The Before the Bell report is compiled by editors of The Globe and Mail and is updated throughout the morning to reflect latest developments. Colin Cieszynski, Chartered Financial Analyst and Chartered Market Technician, is chief market strategist with CMC Markets.
The big story overnight has been the U.S. dollar's relentless drive higher against most other major currencies. U.S. Federal Reserve speakers this week have been leaning hawkish with even doves like Chicago Fed President Charles Evans suggesting a rate hike is likely this year, maybe even November (which I doubt, but they clearly want to keep options open). Yesterday's smoking hot non-manufacturing PMI report and surprise drop in oil inventories indicated a strong U.S. economy that could withstand a rate hike. U.S. index futures are down 0.2 per cent on these hawkish headwinds.
Overseas, talk that the European Central Bank could start tapering back asset purchases has gone quiet, but not away. Strong factory orders and construction PMI for Germany indicate that stimulus may not be needed as much just as it's reaching its limits anyway. Today's ECB minutes could spark more trading action in European markets where a rally in the euro this week has held back European indexes with the FTSE down about 0.1 per cent and the DAX and CAC down about 0.2 per cent so far today.
The higher greenback and round number resistance have combined to stall West Texas Intermediate oil's advance at the $50 (U.S.) level for now with Brent trading near $52 (U.S.). With U.S. inventories out for this week and surprisingly positive again, speculation could shift overseas. There have been rumours floating around that more informal talks among OPEC and non-OPEC countries about production targets could be held this weekend or next week.
In currency action this morning, the higher U.S. dollar has sent the British pound to another new low, although the pace of declines is slowing. The euro has dropped back while the yen is steady and gold has bounced back a bit suggesting a bit of a defensive shift, particularly as commodity currencies like the Canadian, Australian and New Zealand dollar have weakened overnight.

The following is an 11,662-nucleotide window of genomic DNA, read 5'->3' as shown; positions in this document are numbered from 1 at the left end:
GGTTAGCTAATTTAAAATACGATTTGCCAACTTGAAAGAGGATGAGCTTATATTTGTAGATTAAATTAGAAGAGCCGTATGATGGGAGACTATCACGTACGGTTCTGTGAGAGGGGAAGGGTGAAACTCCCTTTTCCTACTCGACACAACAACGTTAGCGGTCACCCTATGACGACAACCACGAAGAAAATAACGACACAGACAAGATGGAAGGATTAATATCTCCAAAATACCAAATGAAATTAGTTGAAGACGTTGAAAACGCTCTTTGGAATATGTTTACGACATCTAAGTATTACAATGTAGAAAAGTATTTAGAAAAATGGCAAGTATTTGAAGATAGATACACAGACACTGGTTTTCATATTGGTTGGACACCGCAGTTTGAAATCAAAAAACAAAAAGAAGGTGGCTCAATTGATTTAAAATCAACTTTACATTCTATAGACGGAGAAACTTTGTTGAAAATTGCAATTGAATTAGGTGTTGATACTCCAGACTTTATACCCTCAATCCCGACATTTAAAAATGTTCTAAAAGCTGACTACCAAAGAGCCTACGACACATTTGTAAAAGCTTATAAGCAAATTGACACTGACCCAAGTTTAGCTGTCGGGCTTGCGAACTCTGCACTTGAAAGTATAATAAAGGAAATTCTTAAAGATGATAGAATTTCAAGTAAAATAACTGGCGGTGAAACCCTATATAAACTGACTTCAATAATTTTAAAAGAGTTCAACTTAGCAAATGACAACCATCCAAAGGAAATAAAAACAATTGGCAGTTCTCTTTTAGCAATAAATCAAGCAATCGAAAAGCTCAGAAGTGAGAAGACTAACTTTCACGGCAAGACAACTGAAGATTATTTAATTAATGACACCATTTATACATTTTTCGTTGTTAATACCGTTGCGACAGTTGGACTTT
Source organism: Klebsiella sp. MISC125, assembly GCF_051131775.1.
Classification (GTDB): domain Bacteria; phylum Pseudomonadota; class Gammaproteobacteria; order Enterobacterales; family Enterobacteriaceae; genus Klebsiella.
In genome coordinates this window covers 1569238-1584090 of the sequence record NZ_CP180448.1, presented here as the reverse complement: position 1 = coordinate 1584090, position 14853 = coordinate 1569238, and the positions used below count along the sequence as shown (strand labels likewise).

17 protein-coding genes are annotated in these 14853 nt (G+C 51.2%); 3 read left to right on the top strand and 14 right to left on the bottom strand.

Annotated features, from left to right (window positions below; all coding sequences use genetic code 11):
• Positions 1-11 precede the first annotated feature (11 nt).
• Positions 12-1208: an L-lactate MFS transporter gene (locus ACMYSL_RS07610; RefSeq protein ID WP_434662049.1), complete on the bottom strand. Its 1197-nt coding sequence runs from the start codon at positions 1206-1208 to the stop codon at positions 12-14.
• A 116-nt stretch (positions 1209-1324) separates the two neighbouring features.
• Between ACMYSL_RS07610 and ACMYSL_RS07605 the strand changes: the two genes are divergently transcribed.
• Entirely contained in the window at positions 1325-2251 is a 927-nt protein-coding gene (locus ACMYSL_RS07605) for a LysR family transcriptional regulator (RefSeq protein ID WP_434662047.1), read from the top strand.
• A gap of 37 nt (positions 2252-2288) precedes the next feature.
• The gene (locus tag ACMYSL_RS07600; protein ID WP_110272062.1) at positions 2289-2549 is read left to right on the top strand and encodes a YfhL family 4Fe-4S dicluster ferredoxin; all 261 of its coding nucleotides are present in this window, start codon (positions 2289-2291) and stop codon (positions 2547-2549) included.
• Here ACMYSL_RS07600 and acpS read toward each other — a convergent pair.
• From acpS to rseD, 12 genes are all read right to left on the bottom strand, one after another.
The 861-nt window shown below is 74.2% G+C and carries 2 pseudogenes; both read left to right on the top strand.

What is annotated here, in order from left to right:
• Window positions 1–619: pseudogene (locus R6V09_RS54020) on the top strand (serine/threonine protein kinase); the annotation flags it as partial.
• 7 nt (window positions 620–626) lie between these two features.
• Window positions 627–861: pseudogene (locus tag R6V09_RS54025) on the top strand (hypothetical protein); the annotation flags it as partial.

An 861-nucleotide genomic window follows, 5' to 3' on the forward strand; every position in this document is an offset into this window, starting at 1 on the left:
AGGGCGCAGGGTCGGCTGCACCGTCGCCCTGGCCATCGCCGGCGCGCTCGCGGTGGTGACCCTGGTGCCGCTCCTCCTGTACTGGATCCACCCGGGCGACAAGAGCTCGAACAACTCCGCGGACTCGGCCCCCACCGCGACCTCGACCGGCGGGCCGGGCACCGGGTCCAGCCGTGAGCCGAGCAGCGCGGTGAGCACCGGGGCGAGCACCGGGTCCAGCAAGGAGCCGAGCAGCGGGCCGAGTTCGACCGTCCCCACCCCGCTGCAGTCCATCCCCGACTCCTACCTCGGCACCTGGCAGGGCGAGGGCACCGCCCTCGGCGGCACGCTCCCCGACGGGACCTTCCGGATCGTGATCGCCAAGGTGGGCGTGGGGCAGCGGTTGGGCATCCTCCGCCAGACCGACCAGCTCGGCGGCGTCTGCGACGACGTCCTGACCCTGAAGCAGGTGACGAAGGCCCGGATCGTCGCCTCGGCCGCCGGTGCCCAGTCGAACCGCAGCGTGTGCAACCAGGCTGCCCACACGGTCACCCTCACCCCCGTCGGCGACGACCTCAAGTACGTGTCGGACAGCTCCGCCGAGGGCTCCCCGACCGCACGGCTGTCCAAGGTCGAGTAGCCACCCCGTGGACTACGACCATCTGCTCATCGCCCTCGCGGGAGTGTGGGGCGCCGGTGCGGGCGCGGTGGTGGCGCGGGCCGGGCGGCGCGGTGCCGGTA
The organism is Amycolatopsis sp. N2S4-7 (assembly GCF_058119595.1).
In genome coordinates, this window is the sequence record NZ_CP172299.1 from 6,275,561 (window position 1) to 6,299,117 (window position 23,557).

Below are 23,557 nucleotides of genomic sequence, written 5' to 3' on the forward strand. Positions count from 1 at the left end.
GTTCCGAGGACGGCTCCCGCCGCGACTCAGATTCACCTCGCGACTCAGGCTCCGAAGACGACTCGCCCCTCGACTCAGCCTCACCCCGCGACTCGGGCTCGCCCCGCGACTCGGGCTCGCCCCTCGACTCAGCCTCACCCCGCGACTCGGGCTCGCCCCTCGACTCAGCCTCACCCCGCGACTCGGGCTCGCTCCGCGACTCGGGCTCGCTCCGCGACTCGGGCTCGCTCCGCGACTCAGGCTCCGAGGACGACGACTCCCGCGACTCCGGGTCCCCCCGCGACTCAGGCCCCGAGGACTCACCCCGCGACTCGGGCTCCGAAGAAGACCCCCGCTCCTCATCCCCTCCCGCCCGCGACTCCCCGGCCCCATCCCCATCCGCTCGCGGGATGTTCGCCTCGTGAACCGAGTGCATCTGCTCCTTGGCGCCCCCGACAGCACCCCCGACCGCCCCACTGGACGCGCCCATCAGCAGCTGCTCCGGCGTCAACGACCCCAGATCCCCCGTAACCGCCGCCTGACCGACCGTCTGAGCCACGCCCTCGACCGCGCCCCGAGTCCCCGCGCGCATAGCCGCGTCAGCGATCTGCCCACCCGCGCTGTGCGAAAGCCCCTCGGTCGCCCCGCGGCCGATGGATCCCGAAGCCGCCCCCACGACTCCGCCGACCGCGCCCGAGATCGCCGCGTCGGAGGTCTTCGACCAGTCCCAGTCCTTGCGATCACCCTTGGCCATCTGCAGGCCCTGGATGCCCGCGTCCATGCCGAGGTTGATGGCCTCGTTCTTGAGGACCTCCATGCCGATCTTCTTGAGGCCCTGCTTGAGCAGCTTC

Today is quiet for scheduled news in North America, so we may see traders here prepare for tomorrow's big U.S. nonfarm payrolls and Canada Labour Force reports which could kick off another round of central bank speculation on both sides of the border.
Now, here is a closer look at what's going on this morning and what is still to come.
Futures (as of about 8:45 a.m. ET)
Dow -0.15 per cent; S&P 500 -0.17 per cent; Nasdaq: -0.15 per cent; TSX 60 -0.15 per cent
Japan's Nikkei +0.47 per cent
Shanghai composite index +0.23 per cent
Hong Kong's Hang Seng +0.69 per cent
Germany's DAX -0.29 per cent
London's FTSE +0.04 per cent
France's CAC 40 -0.20 per cent
WTI crude oil (Nymex Nov.) -0.14 per cent at $49.76 (U.S.) a barrel
Gold (Comex Dec.) +0.06 per cent at $1,269.30 (U.S.) an ounce
Copper (Comex Dec.) -0.51 per cent at $2.15 (U.S.) a pound
Canadian dollar -0.10 at 75.73 cents (U.S.)
U.S. dollar index +0.26 at 96.38
Canada 10-year bond yield -0.5368 at 1.08 per cent
KEY ECONOMIC RELEASES
China foreign reserves
Euro Area retail PMI and ECB minutes from Sept. 8 meeting
Germany factory orders
(8:30 a.m. ET) Canada building permits for August. Estimate is an increase of 2.0 per cent from July.
The value of Canadian building permits issued in August surged far more than expected on higher construction intentions for condominiums and commercial buildings, data from Statistics Canada showed on Thursday. The 10.4 per cent increase well exceeded economists' expectations for a 3.0 per cent gain. July was revised up to a rise of 3.4 per cent from the previously reported 0.8 per cent.